Review: HTC First and Facebook Home
The Google Play Store is your one-stop-shop for music, movies, TV shows, books, and magazines. It addition to the Store itself, the First comes with all the ancillary apps that are used to interact with each type of content (Play Music, Play Movies, etc.). There are no other installed music or video services, but the app store has plenty from which to pick.
The First uses the stock Android camera. What bugs me most is how difficult it is to get to. If you don't disable the FB Home lock screen, it takes fours steps to get to the camera. That's just annoying. Once you find it, it opens quickly.
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The viewfinder encompasses about two-thirds of the display, with the right-most portion reserved for the controls. There is a thin sliver of a line next to these that can be used to zoom in and out, and all the fine-tune controls can be accessed by pressing the little Settings button at the bottom of the screen.
Users can control the flash, white balance, exposure, scene (action, night, sunset, party), and image size.
The camera works quickly. It focuses in a blink and captures images in less than a second.
The First's 5-megapixel camera is not all that impressive. Focus is a bit soft and exposure was inconsistent. Dark areas often lost detail, and bright objects were often blown out. At least white balance was accurate. The First takes okay pictures, but I'd be lying if I said they were all Facebook worthy.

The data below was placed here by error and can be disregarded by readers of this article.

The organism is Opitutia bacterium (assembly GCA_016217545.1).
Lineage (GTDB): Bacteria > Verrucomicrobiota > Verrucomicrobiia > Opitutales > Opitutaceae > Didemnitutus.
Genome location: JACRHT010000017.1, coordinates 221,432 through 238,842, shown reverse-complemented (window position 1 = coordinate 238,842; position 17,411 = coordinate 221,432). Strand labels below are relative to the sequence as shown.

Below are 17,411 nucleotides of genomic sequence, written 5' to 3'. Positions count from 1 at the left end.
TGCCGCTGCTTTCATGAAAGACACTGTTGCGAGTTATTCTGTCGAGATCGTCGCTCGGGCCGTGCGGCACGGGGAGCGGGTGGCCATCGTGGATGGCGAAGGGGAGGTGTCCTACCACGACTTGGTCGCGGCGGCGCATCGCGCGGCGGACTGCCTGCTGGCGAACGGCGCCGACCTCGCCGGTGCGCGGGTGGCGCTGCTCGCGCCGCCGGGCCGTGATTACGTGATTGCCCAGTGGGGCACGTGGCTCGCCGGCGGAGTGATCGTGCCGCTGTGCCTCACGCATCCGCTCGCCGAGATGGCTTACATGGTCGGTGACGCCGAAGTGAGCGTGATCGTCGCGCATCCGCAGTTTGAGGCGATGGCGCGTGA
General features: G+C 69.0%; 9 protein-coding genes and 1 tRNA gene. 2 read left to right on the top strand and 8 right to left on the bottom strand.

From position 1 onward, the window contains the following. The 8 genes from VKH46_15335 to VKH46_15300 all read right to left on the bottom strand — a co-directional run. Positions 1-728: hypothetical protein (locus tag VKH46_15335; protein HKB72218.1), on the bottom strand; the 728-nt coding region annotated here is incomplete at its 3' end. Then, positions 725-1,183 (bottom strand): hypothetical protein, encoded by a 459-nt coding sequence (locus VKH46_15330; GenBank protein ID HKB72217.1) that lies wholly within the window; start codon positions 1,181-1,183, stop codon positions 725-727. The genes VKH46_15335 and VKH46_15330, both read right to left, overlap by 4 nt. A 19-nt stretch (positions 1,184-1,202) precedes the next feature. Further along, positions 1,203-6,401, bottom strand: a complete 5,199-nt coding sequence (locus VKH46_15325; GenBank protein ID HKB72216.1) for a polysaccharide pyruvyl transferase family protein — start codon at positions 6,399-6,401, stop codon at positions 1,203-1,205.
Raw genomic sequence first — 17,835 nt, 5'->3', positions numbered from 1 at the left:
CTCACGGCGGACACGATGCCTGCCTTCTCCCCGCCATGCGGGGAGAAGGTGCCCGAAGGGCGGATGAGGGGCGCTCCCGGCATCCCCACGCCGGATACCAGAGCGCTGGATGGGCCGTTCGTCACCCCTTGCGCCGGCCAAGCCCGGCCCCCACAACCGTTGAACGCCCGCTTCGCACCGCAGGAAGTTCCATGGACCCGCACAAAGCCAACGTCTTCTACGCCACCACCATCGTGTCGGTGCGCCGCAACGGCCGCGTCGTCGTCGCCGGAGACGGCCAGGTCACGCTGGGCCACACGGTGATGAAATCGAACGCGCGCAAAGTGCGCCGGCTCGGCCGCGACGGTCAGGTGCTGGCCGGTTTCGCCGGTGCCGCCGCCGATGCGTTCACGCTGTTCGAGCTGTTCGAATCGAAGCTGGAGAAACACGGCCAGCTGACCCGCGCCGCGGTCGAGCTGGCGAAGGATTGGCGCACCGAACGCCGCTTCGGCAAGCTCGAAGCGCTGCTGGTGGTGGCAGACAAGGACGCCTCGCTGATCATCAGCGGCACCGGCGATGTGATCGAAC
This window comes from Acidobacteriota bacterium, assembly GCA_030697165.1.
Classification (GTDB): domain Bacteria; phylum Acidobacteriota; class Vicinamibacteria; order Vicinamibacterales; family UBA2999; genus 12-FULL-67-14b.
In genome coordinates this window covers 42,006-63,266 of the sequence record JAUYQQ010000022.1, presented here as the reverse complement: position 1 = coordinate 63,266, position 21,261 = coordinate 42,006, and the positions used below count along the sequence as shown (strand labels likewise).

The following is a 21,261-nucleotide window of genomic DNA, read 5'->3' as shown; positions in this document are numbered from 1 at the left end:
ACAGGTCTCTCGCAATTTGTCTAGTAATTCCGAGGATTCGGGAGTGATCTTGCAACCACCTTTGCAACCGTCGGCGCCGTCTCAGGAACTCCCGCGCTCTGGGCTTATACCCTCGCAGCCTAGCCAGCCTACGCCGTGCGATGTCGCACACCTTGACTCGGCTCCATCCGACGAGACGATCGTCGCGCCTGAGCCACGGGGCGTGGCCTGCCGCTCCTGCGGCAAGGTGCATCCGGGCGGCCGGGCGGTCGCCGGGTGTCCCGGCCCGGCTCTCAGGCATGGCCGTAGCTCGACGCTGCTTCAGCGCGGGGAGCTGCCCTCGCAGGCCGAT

The video performance was a little bit better. Focus was more consistently accurate, as was exposure. I didn't notice any herky-jerky movement, ghosting, or artifacting, and panning the camera about didn't make me sick to my stomach. The First can record up to 1080p HD, and I was less hesitant about sharing the results.
As with the camera, the First uses the stock Android 4.1 tools when it comes to the gallery software. The central image library ties together all the photos associated with your Google accounts, including Google+, and you can sync them to the device for offline access if you want.
When you dive into individual libraries, the images are arranged in vertical columns. Poke the image you want to manipulate, and it will load after several seconds.
Editing features include the ability to add effects, such as highlights, shadows, and so on; add filters such as fisheye effects; and adjust colors and tones with sepia, B&W, etc. It also lets you crop the image, fix red-eye, adjust for face glow, straighten images, rotate or flip them, and sharpen them.
The First ships with just 36 apps on board. That has to be a record for the least-ever on a device from AT&T. Only the presence of MyAT&T gives the First away as an AT&T device at all. Every other app is stock Android or from Facebook. Nice! Users have access to 12GB of storage space on the First, so even if you stuff some big apps in there (such as Temple Run 2), you'll have plenty of room left over for media.
The First's Bluetooth radio worked perfectly. I was able to connect with an array of other gadgets and pass phone calls and music to mono and stereo headphones. Calls sounded good through my favorite headset, but the volume was a bit low (even though both phone and headset were turned all the way up). The same was true of music.
The First includes Google's Chrome browser. I find Chrome to be the best choice for Android handsets, but there are plenty of alternatives in the Google Play Store. It worked perfectly at rendering web sites over AT&T's network. Web sites were quick to load no matter what sort of connection was available.
The First has a fairly big and easily-read white digital clock on the lockscreen, but it's only visible if you deactivate the FB Home lock screen.
The First's GPS radio worked just fine. Google Maps is the only navigation service on board and it performed like a champ. Together with Maps, the GPS radio pinpointed me to within about 15 feet in 5 to 10 seconds. It was very quick. Google maps is a great tool for plotting directions or searching for local points of interest.